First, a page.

Here are three of the 11 so-called Chandos Anthems composed for James Brydges, the Earl of Carnarvon (from 1719 the First Duke of Chandos). Handel’s music was tailor-made for fewer performers than those featured here. Nevertheless, the 40 members of the Choir of Trinity College, Cambridge, sing with flexibility and lightness. The opening chorus of O praise the Lord with one consent is crisply articulate and lightly shaped, and consonants are attacked with voracity. Most of the choral contributions have sweetness and delicacy. Stephen Layton lets the performers off the leash a little in the final pealing ‘Alleluia’ sections of each anthem, and in some dynamic passages of Let God arise, based on Dixit Dominus. The Academy of Ancient Music’s playing is often understated, and the introductory sonatas of Let God arise and My song shall be alway feature convivial oboe solos played by Katharina Spreckelsen. The four illustrious soloists excel in numerous short movements. Iestyn Davies navigates some difficult low passages in ‘Praise him, all ye that in his house’ (HWV254) without traces of strain. Neal Davies is authoritative, James Gilchrist is on fine dramatic form in ‘Like as the smoke vanisheth’ (HWV256a), and Emma Kirkby shows her stylistic intelligence and masterful communication of text in the radiant opening of HWV252. It is enjoyable to hear some of Handel’s lesser-known and more intimate English church music performed with such elegant restraint and skill.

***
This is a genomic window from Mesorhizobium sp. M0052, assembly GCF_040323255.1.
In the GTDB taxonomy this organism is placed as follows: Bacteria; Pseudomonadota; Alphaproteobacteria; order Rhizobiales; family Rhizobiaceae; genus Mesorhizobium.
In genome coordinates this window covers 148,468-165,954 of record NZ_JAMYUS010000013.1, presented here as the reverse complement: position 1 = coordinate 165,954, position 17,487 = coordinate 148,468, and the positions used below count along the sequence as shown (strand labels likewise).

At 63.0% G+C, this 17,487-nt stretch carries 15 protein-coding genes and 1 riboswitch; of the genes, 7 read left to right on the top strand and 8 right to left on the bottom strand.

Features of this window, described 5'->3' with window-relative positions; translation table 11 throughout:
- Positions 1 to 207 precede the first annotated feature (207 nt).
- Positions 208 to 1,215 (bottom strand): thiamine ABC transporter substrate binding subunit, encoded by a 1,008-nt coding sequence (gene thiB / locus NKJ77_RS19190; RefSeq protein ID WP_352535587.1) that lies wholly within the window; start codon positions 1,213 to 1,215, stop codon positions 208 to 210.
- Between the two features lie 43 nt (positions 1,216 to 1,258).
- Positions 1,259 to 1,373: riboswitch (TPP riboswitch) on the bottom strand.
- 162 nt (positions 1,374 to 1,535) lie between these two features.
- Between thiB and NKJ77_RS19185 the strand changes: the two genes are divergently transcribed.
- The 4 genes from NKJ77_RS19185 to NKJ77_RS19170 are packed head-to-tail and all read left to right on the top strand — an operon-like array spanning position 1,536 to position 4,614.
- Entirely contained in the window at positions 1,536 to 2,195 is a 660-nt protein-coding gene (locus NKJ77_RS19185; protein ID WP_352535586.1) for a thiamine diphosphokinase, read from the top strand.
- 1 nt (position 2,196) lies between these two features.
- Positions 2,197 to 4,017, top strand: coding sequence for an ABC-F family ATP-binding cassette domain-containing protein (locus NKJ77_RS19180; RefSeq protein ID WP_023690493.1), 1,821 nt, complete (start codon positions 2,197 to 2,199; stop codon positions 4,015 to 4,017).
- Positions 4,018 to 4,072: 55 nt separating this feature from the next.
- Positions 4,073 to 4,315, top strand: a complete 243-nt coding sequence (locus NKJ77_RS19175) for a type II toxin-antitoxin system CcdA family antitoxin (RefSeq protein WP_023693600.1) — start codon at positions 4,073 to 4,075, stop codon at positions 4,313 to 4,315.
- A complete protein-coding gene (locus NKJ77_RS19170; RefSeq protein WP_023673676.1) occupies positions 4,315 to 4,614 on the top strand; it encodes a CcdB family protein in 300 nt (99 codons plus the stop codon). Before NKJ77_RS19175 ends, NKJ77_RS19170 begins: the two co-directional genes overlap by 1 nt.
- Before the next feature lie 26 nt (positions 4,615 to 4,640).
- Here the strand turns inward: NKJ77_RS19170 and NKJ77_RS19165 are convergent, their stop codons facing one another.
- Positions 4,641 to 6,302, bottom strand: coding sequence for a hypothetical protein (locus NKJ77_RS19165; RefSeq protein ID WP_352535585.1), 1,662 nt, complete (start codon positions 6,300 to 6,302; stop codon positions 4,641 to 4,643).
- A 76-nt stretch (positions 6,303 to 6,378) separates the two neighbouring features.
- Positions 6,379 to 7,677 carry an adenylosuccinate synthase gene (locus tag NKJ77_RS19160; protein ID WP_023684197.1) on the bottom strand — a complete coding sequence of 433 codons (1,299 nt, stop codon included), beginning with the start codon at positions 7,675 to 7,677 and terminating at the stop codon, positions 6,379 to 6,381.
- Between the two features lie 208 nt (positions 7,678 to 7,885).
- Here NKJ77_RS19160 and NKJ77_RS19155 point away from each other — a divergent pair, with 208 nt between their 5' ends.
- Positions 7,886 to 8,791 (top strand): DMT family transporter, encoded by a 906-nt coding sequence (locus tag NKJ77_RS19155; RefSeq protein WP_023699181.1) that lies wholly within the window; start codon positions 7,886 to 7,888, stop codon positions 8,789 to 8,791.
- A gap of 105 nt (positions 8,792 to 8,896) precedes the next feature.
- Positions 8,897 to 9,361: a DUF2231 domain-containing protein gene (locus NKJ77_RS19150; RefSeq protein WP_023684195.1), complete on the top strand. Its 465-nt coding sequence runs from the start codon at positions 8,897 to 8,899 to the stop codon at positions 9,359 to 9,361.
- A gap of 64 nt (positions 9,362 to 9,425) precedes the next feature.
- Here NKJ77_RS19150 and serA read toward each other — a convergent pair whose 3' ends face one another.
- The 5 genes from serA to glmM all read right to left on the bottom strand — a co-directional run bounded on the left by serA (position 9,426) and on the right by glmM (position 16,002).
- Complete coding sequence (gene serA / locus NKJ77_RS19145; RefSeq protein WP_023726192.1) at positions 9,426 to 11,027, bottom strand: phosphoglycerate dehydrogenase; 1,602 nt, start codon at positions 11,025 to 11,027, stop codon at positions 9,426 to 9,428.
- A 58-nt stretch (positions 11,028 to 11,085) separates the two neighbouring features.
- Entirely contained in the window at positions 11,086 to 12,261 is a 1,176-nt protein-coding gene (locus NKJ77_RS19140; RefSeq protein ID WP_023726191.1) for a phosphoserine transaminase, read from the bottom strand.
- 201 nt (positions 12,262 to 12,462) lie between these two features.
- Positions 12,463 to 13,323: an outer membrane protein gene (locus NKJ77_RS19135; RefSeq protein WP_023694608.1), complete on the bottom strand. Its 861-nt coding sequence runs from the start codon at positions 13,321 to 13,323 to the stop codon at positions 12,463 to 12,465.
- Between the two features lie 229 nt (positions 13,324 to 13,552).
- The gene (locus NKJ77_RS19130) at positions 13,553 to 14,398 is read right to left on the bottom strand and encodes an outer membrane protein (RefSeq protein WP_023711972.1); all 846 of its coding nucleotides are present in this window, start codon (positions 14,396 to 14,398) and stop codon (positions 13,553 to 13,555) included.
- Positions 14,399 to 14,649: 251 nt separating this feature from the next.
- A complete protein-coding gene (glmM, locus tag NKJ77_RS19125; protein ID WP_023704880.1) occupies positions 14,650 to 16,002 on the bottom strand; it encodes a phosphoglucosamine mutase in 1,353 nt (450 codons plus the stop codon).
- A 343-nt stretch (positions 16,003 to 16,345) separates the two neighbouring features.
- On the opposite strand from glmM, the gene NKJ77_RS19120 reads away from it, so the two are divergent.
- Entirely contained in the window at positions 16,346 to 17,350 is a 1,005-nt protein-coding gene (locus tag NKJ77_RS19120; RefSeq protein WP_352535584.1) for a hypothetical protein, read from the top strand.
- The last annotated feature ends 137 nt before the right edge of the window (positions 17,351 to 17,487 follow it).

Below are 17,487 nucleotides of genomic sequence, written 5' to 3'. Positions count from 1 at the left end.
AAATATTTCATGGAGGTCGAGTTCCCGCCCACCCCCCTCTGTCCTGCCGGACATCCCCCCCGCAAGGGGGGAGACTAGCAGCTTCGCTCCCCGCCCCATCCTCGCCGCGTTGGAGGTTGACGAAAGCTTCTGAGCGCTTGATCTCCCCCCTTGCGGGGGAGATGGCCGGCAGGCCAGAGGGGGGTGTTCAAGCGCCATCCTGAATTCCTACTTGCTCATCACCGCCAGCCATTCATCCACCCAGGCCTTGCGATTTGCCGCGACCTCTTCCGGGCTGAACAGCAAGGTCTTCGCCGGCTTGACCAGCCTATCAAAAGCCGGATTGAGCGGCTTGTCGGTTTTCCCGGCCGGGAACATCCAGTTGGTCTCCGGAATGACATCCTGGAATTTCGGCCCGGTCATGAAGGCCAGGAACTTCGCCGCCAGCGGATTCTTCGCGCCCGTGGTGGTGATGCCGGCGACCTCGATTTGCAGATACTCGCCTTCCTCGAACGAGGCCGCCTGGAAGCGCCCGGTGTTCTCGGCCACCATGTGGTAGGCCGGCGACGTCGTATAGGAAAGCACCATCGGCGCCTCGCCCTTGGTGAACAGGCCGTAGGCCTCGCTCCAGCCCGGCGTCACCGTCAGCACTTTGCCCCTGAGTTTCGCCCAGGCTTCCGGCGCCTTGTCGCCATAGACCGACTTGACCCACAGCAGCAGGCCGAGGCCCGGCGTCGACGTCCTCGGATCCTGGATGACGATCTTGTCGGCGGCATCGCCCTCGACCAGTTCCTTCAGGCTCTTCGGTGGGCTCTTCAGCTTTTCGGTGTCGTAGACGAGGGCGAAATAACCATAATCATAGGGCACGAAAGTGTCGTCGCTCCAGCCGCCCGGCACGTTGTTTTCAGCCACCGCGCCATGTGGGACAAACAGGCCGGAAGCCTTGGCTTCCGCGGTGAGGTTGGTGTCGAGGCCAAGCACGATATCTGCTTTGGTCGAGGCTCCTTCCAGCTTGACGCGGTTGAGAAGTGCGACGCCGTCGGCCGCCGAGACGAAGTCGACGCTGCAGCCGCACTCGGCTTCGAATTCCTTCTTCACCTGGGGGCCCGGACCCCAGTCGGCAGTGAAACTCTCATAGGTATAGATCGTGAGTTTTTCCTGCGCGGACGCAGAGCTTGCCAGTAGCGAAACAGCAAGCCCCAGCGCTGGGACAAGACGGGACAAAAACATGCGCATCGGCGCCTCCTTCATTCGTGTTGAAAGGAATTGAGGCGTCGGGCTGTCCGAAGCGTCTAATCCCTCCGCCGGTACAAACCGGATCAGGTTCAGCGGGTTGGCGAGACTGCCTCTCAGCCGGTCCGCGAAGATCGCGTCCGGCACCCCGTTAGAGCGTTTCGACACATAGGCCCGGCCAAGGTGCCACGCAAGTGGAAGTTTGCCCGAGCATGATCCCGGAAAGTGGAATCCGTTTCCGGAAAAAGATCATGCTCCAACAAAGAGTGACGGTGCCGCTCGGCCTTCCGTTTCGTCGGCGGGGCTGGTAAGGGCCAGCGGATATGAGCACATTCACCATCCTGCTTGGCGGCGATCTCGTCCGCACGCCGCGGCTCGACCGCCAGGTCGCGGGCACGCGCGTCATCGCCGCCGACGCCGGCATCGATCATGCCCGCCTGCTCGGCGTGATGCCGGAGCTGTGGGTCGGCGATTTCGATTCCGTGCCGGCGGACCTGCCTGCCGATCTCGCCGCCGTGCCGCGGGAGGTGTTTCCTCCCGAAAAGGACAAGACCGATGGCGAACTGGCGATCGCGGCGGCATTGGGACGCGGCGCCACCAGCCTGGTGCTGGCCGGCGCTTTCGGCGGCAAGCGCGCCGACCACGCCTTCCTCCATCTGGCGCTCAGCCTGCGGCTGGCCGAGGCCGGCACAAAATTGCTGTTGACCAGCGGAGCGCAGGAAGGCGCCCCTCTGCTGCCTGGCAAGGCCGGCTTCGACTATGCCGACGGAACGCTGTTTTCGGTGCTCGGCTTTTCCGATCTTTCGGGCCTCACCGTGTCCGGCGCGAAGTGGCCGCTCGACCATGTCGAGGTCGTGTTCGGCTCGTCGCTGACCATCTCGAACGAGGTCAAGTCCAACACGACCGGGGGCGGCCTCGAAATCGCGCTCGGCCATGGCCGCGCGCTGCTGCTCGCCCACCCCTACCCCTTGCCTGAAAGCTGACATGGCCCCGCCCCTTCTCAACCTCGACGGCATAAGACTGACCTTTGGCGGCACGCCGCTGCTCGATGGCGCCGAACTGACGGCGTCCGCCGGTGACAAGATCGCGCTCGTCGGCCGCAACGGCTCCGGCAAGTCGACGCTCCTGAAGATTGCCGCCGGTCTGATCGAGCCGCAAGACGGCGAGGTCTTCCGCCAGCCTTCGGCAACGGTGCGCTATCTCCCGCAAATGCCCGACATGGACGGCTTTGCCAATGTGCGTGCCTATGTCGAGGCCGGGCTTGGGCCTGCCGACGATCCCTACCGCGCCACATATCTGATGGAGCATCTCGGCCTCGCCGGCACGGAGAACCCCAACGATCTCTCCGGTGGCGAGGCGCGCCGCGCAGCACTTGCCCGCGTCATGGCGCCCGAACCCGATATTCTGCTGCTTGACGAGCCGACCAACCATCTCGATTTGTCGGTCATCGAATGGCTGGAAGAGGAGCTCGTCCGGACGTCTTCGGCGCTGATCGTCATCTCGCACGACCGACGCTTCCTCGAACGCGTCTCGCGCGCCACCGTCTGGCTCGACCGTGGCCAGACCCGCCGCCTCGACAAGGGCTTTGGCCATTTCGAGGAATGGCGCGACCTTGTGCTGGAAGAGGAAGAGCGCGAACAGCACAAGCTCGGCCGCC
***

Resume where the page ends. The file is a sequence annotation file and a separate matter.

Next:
Utrecht Te Deum. Utrecht Jubilate
Nicki Kennedy sop William Towers counterten Wolfram Lattke, Julian Podger tens Peter Harvey bass Netherlands Bach Society / Jos van Veldhoven
The Treaty of Utrecht concluded the War of Spanish Succession in 1713. Its terms were agreed principally between the British and the opposing French, but this caused disaffection among Britain’s German allies, including the Elector of Hanover (soon to be George I). The Elector was also disgruntled that his Kapellmeister Handel, absent and pursuing lucrative freelance jobs in London, composed a large-scale Te Deum and Jubilate for the Service of Thanksgiving held in Wren’s recently -completed St Paul’s Cathedral.